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Prepare Now for Wildlife Damage Problems in Yards and Gardens



March 29, 2018


Spring has arrived – and with warm weather and new gardens wildlife will again inflict damage on lawns, landscape, and gardens.  There are several simple and inexpensive things that homeowners can do to deter wildlife and prevent wildlife problems.  Common problems that we see this time of year include deer damage to flowers, armadillo damage to flower beds and yards, and several different species inflicting damage on gardens. Of course, this is only a partial list. 


Some simple steps that homeowners can take will reduce damage.  One of the easiest and most effective solutions will be to install a sturdy fence around your garden.  This may not be feasible with foundation plants or entire yards.  However, a flower bed or garden can easily be protected from wildlife.  Gardens tend to be separate from or located away from the house. They can easily be enclosed in a rabbit proof fence of 18-inch chicken wire.  Deer are a greater challenge but I have seen many examples of attractive garden fences that can deter deer. 


A deer fence can be as simple as 2 or 3 strands of wire attached to a 110-volt AC household current or a solar charger.  These fences are inexpensive and readily available at most garden centers.  The charger (AC or solar) are more expensive but can last for many years.  There are many designs for fences on websites and the Warnell School Publication library as several suggestions.  A more permanent, taller fence can be installed around a garden using pressure treated posts, wood, and heavier fencing.  Gates and decorations can be added to improve the “curb-appeal” of the fence.  Many homeowners have heard that a deer can jump an 8-foot fence.  While this is technically true, in general there is little motivation for a deer to jump a 5 or 6 foot fence.  And a shorter fence is less expensive and more attractive in a homeowner situation.


Deer (and rabbit) repellents are readily available at home and garden centers.  Most work by rendering the target plant unpalatable to deer or the odor is offensive to deer.  Most common repellents consist of readily available ingredients like sewage sludge, rotten eggs, cinnamon oil, hot sauce, garlic oils, pepper and similar products.  This products are generally safe but do not apply anything with rotten or putrescent eggs to garden plants or fruits meant for human consumption. 


The important things to remember is that you must apply the repellent before the deer learn to visit your yard or garden.   It will be nearly impossible to change their behavior once they start feeding on your landscape.  Also, all of the commercially available repellents wash off with rain or irrigation and breakdown in sunlight.  So it is critically important that you re-apply the product every 10 days or more often after rain or as suggest on the package label.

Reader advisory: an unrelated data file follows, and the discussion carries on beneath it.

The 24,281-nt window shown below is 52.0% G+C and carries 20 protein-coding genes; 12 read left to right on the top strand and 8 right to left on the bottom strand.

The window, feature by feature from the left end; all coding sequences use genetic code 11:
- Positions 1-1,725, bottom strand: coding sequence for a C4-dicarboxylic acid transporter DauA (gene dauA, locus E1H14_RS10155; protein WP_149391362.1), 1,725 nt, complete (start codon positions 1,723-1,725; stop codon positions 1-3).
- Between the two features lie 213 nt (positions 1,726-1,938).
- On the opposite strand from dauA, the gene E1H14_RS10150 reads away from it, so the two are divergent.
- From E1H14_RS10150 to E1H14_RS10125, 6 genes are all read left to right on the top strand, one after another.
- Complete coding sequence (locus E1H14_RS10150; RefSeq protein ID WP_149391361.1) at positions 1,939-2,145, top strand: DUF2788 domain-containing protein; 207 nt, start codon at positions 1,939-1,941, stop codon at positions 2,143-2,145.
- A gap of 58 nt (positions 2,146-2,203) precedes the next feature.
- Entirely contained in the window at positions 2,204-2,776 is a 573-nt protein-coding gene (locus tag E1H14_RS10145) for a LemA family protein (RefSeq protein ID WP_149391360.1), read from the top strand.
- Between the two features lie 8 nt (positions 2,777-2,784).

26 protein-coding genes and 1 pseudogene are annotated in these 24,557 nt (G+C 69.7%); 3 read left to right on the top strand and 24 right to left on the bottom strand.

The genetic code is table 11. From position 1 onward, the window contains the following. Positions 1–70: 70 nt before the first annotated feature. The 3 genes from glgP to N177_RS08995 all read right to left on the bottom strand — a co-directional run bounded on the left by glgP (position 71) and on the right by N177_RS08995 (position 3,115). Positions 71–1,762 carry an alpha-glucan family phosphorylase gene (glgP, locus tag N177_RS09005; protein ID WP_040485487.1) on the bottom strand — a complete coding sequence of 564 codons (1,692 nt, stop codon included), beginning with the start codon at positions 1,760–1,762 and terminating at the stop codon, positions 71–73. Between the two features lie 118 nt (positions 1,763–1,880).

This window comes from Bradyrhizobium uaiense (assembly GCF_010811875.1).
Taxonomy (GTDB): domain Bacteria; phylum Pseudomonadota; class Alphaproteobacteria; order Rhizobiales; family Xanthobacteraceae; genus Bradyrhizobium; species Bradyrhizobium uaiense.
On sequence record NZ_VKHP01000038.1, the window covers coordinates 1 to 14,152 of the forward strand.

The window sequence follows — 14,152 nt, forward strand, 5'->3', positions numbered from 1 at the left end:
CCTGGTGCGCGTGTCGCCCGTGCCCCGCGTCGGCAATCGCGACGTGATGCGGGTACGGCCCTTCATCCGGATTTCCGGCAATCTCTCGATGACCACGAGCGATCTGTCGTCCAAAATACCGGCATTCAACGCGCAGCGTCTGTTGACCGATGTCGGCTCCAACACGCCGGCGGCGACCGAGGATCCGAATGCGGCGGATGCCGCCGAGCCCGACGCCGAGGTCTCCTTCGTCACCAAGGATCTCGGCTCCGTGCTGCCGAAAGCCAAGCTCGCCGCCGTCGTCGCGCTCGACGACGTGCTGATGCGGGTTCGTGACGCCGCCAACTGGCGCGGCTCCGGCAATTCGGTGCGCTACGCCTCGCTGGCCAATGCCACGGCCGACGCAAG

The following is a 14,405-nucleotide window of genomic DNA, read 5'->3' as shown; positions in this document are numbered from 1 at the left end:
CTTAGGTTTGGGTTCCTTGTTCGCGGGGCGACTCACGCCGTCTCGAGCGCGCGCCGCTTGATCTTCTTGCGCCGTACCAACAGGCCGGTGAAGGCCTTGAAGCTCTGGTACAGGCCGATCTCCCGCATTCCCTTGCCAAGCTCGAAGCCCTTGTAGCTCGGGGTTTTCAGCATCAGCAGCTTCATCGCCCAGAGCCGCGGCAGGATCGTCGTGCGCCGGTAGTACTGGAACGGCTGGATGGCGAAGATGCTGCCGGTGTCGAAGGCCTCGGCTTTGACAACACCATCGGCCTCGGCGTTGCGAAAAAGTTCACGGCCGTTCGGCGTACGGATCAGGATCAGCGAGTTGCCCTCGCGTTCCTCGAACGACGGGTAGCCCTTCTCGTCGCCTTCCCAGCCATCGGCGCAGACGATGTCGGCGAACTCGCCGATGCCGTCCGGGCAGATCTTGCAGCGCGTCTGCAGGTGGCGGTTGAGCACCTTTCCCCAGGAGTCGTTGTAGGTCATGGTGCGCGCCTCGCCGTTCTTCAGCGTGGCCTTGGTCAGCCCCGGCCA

In the past 50 years, the range of the nine-banded armadillo (Dasypus novemcinctus) in the south has been rapidly expanding.  As their range expands, armadillos increasingly come into conflict with suburban landowners.  When foraging, armadillos often uproot ornamental plants.  Their rooting also destroys gardens, lawns, and flower beds.  Their burrowing can damage tree roots and building foundations.  Most armadillo damage is a result of their feeding habits.  Armadillos dig shallow holes, 1-3 inches deep and 3-5 inches long, as they search for soil invertebrates. 


There are no effective repellents or baits for armadillo - although many are sold on the internet.  Our research suggests that they are not effective at luring armadillos into traps.  Trapping should consist of a double door wooden box trap.  Metal wire cage traps may work as well.  The trap should be constructed with “wings” – fencing, boards, logs or anything that will funnel the armadillo into the trap.  Armadillos are not protected in Georgia so can dispatch them with a firearm – unless local ordinances prohibit the discharge of a weapon in your city or county.  Never attempt to drown or gas a captured animal.  Do not relocate them to another property.  Research suggests they will not survive.  Also, you may be trespassing or you may be violating other laws. 


Visit the Warnell School Outreach website ( for additional information or contact your local UGA County Extension Agent ( or attend one of our Master Naturalist or Master Gardener classes to learn about wildlife, natural history, gardening, landscaping or other interesting and important topics.




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